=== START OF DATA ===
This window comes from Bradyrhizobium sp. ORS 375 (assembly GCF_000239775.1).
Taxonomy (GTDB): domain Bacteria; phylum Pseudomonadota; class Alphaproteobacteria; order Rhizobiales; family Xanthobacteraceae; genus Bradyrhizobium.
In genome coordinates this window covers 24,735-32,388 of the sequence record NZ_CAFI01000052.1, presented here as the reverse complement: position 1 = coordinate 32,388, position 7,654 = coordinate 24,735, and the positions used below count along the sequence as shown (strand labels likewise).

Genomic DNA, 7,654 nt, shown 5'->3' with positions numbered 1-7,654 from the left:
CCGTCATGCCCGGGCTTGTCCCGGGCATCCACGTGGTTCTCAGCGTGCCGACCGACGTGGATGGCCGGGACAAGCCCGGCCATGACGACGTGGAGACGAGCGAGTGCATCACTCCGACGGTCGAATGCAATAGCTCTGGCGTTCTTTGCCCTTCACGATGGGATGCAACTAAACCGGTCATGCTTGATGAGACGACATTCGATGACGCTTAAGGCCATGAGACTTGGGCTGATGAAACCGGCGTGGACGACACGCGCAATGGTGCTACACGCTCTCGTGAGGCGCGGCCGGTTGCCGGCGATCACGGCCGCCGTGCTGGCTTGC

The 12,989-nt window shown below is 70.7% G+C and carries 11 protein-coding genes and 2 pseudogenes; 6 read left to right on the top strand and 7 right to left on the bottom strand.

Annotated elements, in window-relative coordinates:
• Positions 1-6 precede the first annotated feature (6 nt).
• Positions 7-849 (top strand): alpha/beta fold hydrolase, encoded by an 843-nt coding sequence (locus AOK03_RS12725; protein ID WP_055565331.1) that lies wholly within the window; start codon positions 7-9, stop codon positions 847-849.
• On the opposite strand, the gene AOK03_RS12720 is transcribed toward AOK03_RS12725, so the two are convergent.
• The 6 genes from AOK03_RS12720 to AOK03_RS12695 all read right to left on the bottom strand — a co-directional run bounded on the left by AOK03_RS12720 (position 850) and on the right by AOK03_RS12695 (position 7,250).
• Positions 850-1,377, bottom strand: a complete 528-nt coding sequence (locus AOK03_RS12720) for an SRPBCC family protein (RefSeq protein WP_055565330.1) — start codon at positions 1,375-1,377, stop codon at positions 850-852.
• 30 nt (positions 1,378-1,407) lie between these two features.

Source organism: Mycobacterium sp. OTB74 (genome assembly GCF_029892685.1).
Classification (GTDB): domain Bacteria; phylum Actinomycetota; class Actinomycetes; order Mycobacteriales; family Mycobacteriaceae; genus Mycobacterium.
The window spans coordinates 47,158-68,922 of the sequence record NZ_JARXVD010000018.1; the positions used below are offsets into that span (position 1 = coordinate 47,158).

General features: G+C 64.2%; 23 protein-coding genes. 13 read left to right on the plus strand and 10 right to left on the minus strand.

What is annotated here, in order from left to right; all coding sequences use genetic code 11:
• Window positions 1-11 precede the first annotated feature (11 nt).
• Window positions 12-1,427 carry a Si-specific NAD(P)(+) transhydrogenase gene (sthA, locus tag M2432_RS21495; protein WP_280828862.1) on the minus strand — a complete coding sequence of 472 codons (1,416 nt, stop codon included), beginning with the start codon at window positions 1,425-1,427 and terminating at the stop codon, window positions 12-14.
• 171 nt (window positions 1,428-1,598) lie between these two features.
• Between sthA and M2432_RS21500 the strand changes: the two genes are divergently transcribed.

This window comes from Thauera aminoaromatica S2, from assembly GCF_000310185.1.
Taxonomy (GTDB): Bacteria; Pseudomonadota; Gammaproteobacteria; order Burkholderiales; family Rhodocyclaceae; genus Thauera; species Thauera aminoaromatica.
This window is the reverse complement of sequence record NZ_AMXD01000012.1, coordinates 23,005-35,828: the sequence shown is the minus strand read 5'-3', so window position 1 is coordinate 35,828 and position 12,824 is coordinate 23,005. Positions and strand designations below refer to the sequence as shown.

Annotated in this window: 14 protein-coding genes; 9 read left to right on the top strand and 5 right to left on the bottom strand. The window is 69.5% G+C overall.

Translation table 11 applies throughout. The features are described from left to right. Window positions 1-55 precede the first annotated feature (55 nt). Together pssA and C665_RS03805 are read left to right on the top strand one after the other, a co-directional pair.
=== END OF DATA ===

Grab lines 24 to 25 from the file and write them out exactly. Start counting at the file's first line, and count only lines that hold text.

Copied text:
Taxonomy (GTDB): Bacteria; Pseudomonadota; Gammaproteobacteria; order Burkholderiales; family Rhodocyclaceae; genus Thauera; species Thauera aminoaromatica.
This window is the reverse complement of sequence record NZ_AMXD01000012.1, coordinates 23,005-35,828: the sequence shown is the minus strand read 5'-3', so window position 1 is coordinate 35,828 and position 12,824 is coordinate 23,005. Positions and strand designations below refer to the sequence as shown.